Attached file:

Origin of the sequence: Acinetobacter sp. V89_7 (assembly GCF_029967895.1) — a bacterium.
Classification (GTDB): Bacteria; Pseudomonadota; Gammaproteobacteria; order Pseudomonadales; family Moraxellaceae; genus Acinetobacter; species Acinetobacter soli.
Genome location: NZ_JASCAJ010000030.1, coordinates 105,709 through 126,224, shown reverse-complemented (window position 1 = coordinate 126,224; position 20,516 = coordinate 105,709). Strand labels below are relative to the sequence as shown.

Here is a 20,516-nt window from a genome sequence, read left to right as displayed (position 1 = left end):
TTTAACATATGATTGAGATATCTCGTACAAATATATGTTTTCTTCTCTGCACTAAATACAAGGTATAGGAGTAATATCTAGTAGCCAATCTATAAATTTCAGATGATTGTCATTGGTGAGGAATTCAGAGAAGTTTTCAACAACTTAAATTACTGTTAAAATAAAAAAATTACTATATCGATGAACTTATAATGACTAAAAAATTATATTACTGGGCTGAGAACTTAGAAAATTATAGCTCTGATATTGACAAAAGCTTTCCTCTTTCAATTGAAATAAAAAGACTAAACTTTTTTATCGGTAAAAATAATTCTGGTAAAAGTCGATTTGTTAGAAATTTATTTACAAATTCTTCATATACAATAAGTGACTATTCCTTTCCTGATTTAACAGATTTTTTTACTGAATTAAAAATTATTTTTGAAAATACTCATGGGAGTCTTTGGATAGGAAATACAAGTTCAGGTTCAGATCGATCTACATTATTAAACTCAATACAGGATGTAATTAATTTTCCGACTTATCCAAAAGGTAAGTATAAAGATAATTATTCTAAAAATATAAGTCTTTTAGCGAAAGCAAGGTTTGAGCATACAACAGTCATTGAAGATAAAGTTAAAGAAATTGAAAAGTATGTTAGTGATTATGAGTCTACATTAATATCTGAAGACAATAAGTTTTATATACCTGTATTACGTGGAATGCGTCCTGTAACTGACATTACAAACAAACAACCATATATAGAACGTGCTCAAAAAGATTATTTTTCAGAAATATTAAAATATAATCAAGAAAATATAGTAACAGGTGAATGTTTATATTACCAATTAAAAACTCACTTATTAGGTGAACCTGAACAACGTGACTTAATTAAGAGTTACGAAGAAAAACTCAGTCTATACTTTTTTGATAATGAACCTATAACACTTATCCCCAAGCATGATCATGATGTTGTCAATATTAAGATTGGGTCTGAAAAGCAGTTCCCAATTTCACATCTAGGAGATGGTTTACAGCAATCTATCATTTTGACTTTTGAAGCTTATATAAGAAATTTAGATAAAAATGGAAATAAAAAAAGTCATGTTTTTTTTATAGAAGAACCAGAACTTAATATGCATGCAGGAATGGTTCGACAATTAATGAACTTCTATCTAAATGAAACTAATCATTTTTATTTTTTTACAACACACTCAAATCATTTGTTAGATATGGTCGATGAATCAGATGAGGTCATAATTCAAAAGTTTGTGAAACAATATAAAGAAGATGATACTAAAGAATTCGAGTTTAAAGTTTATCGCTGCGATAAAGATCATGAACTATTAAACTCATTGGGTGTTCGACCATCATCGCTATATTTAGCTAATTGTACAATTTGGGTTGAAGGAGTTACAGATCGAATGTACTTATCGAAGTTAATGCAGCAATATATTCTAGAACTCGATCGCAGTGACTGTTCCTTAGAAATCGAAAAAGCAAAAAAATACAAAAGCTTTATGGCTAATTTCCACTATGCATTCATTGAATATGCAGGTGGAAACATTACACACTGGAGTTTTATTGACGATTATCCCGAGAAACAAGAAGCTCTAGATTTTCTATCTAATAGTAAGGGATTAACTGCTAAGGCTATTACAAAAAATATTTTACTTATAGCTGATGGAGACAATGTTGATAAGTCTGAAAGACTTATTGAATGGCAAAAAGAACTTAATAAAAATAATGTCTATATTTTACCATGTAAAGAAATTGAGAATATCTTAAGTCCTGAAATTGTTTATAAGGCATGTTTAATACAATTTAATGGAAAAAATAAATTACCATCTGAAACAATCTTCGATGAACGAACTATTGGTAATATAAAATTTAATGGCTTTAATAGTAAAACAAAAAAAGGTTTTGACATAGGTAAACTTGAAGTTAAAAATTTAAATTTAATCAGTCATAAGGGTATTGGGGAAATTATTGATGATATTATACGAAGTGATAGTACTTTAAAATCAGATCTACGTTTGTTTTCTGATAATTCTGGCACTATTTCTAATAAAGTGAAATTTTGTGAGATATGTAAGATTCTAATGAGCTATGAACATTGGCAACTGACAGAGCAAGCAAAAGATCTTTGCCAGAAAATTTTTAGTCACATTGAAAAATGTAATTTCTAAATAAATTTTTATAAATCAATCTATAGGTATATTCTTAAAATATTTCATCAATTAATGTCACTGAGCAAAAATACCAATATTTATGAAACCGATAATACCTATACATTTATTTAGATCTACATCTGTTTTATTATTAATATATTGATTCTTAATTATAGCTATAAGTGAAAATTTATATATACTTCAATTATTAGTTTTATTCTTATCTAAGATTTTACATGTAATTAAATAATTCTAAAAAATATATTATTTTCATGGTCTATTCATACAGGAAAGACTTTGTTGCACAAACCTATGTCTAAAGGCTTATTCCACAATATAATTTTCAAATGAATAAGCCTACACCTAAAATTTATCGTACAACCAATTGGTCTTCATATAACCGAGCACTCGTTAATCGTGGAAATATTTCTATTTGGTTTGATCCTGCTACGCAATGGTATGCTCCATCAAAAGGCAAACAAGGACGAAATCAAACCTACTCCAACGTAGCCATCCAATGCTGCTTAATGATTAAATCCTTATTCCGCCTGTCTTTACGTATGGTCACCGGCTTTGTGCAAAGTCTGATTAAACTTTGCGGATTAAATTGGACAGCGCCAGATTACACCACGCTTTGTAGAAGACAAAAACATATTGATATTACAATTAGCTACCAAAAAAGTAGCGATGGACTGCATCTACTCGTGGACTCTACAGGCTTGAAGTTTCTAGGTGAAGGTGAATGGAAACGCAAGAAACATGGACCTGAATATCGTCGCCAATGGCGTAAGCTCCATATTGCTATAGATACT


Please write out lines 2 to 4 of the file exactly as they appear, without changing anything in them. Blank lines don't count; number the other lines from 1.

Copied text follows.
Classification (GTDB): Bacteria; Pseudomonadota; Gammaproteobacteria; order Pseudomonadales; family Moraxellaceae; genus Acinetobacter; species Acinetobacter soli.
Genome location: NZ_JASCAJ010000030.1, coordinates 105,709 through 126,224, shown reverse-complemented (window position 1 = coordinate 126,224; position 20,516 = coordinate 105,709). Strand labels below are relative to the sequence as shown.

Here is a 20,516-nt window from a genome sequence, read left to right as displayed (position 1 = left end):